During the 1890s, women in Queensland finally decided they were not stopping until they got suffrage. Many took to heart Louisa Lawson's advice to those who met to form the Dawn Club in Sydney in 1889 that women's only method to procure release, redress, or change, is to ceaselessly agitate, and did just that for ten years from the militant public meetings in 1894 to the achievement of suffrage for (white) women in Queensland State elections proclaimed in the Election Acts Amendment Act on 26 January 1905.
Since Queensland's 1859 separation from New South Wales, parliamentarians were elected on the plural vote. How many votes a man had depended upon how much property he owned; a wealthy squatter could have up to a dozen votes. Among those entirely excluded from voting - along with women - were those of unsound mind and, at that stage, men in the police force and the army. A controversial and divisive issue for the women's suffrage movement was whether women wanted the vote on the same conditions as men, or whether they were seeking, as did the Labor Party, abolition of the property vote.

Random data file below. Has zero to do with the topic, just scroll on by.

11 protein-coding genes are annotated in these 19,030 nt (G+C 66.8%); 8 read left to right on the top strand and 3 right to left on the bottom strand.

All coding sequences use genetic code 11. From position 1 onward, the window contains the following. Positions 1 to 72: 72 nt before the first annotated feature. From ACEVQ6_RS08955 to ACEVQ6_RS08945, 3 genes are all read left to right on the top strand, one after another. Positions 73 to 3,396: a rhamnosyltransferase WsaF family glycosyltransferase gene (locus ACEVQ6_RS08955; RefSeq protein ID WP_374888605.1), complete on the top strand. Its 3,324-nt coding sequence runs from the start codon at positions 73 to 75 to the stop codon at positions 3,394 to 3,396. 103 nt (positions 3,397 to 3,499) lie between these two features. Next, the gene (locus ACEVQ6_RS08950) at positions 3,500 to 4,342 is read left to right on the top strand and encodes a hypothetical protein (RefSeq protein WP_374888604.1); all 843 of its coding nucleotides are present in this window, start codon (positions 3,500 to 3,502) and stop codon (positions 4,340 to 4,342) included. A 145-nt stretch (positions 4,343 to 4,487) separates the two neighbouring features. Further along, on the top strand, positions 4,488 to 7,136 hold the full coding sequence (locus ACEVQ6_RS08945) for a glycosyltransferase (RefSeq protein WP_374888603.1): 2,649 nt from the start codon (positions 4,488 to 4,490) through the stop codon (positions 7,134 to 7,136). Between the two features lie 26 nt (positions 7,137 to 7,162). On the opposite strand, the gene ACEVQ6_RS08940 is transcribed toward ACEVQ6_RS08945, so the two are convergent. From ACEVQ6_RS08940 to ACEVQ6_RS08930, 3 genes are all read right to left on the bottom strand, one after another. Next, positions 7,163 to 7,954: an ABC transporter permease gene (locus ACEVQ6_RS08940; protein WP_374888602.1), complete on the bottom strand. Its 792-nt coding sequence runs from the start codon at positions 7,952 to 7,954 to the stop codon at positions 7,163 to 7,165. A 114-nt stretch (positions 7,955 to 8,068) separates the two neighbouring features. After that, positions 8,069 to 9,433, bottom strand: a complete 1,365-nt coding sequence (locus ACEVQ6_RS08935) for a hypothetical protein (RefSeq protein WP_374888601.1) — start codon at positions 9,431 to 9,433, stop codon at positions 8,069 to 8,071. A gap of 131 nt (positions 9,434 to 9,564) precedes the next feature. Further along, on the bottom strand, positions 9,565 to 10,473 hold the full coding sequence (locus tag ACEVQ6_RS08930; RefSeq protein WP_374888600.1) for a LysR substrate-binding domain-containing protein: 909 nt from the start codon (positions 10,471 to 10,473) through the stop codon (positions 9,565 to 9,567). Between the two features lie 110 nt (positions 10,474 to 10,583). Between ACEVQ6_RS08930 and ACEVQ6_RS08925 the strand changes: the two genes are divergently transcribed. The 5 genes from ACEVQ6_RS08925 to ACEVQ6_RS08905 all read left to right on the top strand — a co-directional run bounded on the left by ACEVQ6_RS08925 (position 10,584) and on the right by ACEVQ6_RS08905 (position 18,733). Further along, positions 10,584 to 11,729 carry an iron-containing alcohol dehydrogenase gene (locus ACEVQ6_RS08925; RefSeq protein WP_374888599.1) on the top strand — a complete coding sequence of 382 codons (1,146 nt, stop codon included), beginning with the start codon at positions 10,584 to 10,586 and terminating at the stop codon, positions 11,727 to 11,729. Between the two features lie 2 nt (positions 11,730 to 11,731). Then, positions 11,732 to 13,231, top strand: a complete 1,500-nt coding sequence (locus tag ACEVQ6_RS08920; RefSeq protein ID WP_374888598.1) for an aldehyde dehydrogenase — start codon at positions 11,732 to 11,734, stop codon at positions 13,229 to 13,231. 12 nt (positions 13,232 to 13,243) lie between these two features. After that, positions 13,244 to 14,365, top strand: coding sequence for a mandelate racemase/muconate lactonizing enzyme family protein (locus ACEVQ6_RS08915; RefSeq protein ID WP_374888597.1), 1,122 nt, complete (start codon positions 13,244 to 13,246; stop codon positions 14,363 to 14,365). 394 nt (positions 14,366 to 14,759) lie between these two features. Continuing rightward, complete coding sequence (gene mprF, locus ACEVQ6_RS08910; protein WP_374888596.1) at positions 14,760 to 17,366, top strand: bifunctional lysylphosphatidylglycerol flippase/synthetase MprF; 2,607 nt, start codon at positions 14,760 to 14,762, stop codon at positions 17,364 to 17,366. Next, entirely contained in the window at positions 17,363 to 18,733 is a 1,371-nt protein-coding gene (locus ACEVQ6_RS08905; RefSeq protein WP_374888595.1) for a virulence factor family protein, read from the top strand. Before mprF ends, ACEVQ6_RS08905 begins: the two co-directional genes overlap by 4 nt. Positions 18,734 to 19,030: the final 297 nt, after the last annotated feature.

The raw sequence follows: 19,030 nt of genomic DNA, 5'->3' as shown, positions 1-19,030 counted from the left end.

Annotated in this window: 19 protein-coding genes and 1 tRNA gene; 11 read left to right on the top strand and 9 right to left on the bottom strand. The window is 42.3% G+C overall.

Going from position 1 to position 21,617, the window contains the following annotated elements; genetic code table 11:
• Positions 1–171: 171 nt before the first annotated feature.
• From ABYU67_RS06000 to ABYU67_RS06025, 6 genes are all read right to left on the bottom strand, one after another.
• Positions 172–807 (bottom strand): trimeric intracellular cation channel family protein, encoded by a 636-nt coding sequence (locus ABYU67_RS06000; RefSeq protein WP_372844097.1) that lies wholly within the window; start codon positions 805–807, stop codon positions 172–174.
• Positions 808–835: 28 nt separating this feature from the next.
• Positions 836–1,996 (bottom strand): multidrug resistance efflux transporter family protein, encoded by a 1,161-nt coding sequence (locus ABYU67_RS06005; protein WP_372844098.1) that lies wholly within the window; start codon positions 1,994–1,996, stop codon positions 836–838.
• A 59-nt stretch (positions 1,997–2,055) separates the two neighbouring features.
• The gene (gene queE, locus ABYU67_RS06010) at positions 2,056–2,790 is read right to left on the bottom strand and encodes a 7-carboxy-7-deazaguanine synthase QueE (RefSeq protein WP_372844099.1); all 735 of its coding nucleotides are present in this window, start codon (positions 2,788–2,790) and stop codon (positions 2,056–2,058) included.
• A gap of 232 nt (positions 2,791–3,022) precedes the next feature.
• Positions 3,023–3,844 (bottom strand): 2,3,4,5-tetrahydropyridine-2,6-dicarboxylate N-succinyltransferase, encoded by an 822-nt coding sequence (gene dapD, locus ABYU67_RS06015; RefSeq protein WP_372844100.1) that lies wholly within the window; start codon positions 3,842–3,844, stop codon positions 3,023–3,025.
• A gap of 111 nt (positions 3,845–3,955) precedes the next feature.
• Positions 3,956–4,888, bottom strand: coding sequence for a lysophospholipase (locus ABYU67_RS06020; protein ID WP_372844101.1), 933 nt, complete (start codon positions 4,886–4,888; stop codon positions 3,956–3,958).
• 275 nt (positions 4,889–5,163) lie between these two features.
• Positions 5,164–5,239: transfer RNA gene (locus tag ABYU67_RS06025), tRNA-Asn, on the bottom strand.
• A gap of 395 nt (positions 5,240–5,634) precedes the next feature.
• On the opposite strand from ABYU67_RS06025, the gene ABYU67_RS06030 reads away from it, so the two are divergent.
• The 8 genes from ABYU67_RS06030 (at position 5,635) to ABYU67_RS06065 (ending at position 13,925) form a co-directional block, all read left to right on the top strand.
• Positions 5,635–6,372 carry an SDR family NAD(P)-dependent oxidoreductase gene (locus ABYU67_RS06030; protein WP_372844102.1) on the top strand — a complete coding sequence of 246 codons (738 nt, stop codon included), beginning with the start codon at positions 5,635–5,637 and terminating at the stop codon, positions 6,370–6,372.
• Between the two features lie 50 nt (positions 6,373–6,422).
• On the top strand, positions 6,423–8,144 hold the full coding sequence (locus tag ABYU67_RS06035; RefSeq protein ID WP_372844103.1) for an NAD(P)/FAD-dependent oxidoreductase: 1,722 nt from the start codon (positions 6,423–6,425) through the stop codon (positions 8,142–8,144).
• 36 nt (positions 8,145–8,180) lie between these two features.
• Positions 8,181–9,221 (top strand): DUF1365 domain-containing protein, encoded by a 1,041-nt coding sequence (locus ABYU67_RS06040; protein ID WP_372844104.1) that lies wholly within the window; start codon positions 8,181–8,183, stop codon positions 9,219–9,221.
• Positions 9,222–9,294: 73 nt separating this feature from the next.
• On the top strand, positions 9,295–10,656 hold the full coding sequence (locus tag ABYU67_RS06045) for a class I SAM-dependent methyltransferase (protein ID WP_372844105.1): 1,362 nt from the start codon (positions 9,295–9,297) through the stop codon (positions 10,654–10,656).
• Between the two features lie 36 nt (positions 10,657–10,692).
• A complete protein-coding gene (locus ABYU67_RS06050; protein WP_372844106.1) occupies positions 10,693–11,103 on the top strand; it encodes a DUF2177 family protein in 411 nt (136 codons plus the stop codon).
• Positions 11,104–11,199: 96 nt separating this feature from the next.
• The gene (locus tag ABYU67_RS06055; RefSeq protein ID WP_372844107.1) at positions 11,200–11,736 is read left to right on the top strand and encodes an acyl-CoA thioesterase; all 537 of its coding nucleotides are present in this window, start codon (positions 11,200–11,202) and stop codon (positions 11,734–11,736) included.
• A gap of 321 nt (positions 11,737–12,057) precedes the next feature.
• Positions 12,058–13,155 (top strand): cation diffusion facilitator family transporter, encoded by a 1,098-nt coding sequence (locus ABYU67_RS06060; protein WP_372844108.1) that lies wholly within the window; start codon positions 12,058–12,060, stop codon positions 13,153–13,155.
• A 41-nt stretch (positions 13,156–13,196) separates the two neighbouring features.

The suffragists were drawn from different strata of society and not all were privileged - although they have often been stereotyped as middle class. There were Labor Party and/or union activist women, such as Emma Miller, evangelical humanists from the Women's Christian Temperance Union, and woman identified reformists with strong reservations about the help that could be expected from male-dominated organisations.
Pictured: a chatelaine (a set of short chains
attached to a woman's belt,
for carrying keys, perfume, smelling salts, pin cushion, ...)
photo: Shev Armstrong